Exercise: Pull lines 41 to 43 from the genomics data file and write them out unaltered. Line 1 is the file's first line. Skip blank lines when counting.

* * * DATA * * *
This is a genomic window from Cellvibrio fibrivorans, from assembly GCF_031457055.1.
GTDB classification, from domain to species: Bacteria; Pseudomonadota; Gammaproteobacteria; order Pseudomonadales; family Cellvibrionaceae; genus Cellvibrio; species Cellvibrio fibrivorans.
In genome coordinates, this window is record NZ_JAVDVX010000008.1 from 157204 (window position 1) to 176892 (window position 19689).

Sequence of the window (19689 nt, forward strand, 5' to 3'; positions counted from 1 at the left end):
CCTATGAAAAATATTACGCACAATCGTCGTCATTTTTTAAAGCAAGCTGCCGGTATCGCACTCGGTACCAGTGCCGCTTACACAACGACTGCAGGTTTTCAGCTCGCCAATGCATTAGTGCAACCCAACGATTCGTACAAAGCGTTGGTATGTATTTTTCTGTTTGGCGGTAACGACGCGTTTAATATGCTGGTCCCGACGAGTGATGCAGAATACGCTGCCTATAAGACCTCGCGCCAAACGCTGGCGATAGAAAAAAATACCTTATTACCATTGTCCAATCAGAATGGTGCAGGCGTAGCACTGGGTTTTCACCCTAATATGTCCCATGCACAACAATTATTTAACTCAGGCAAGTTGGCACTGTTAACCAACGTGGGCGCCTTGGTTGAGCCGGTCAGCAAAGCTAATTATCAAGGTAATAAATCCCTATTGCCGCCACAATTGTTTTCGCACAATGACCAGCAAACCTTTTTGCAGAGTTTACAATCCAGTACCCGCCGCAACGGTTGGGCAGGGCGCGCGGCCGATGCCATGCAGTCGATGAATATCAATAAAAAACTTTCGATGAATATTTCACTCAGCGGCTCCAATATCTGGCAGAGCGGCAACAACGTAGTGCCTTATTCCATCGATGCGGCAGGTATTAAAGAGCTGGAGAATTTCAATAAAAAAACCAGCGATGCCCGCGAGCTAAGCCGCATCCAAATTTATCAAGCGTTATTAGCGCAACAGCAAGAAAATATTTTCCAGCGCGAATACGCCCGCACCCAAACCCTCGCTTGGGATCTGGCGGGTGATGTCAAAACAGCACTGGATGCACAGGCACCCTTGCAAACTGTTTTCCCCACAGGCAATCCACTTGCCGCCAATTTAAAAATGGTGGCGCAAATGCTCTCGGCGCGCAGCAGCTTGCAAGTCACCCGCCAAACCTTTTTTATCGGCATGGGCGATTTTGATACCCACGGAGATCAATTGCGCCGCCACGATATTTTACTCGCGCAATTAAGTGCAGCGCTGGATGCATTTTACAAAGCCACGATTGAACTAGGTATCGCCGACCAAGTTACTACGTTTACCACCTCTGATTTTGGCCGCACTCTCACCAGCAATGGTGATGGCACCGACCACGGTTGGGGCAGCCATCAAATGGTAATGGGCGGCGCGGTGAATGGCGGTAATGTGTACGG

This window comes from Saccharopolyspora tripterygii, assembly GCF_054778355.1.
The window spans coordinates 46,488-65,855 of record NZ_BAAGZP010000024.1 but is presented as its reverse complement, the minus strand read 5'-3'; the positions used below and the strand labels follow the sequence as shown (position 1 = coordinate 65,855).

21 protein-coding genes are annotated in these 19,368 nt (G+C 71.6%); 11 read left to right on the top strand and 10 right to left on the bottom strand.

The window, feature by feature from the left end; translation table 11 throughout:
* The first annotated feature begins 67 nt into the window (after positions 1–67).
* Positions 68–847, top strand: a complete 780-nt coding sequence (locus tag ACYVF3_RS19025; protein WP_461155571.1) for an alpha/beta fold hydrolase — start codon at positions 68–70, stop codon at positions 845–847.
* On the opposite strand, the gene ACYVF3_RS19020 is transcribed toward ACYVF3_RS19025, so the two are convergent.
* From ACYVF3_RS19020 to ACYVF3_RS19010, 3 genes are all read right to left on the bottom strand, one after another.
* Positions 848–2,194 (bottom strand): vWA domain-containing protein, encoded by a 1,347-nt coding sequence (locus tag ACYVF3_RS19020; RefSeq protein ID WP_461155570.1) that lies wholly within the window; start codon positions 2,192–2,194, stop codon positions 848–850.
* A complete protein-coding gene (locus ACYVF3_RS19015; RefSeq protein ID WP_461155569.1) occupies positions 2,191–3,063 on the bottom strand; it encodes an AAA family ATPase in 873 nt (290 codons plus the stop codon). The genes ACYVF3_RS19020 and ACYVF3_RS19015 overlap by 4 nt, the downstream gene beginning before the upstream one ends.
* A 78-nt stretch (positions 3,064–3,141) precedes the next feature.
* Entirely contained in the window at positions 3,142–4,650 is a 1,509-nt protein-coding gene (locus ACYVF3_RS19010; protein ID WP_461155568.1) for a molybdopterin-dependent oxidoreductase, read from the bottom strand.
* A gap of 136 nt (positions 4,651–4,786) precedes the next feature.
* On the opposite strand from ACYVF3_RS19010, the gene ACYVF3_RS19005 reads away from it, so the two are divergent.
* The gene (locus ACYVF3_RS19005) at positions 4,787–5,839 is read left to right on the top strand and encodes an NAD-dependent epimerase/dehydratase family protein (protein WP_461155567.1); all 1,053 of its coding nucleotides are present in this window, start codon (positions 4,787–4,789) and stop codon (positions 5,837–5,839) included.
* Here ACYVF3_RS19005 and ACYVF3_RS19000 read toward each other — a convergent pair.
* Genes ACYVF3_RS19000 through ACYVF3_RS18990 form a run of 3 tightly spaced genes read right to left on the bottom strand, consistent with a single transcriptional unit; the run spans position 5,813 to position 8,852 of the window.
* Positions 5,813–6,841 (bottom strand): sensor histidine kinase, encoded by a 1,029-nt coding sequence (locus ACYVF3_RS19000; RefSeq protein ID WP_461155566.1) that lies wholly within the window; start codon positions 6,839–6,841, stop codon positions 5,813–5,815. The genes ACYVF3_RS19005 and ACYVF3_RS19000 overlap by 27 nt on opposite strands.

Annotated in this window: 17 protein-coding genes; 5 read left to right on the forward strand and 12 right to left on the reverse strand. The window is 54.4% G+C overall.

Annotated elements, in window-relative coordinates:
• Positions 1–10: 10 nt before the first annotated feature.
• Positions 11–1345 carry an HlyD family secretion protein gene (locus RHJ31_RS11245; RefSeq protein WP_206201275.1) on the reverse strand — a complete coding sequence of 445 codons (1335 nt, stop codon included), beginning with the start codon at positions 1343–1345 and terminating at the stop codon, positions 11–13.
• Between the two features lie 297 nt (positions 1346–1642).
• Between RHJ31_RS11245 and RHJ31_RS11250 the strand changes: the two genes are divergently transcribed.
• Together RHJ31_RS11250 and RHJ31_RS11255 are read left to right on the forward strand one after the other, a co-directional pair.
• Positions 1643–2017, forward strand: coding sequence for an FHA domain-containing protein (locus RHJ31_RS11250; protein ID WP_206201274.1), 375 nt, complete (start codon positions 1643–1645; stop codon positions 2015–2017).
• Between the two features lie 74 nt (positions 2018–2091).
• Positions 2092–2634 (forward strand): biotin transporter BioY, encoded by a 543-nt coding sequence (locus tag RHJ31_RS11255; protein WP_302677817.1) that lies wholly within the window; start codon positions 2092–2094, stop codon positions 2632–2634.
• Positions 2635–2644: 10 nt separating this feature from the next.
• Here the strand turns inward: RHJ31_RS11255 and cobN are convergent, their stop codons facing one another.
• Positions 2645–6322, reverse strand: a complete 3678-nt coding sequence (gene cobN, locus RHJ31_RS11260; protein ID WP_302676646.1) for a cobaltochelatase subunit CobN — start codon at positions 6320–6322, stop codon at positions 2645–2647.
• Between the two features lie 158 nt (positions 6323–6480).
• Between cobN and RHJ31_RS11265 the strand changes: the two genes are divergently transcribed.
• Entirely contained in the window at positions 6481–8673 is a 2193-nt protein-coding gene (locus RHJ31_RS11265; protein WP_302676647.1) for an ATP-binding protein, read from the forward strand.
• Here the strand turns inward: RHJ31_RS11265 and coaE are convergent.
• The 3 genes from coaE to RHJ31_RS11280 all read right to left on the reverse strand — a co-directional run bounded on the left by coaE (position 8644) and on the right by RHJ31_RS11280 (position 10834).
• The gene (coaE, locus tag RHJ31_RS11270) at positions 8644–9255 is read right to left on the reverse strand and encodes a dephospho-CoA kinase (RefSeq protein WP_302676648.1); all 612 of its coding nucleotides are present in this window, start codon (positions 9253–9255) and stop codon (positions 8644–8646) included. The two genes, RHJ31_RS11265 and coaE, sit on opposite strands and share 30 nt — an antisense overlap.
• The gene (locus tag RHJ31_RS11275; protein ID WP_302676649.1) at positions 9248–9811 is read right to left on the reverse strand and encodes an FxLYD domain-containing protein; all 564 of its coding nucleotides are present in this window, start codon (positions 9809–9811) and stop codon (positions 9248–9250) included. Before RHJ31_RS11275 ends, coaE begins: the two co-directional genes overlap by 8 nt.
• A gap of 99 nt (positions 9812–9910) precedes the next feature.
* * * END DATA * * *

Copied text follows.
• The 3 genes from coaE to RHJ31_RS11280 all read right to left on the reverse strand — a co-directional run bounded on the left by coaE (position 8644) and on the right by RHJ31_RS11280 (position 10834).
• The gene (coaE, locus tag RHJ31_RS11270) at positions 8644–9255 is read right to left on the reverse strand and encodes a dephospho-CoA kinase (RefSeq protein WP_302676648.1); all 612 of its coding nucleotides are present in this window, start codon (positions 9253–9255) and stop codon (positions 8644–8646) included. The two genes, RHJ31_RS11265 and coaE, sit on opposite strands and share 30 nt — an antisense overlap.
• The gene (locus tag RHJ31_RS11275; protein ID WP_302676649.1) at positions 9248–9811 is read right to left on the reverse strand and encodes an FxLYD domain-containing protein; all 564 of its coding nucleotides are present in this window, start codon (positions 9809–9811) and stop codon (positions 9248–9250) included. Before RHJ31_RS11275 ends, coaE begins: the two co-directional genes overlap by 8 nt.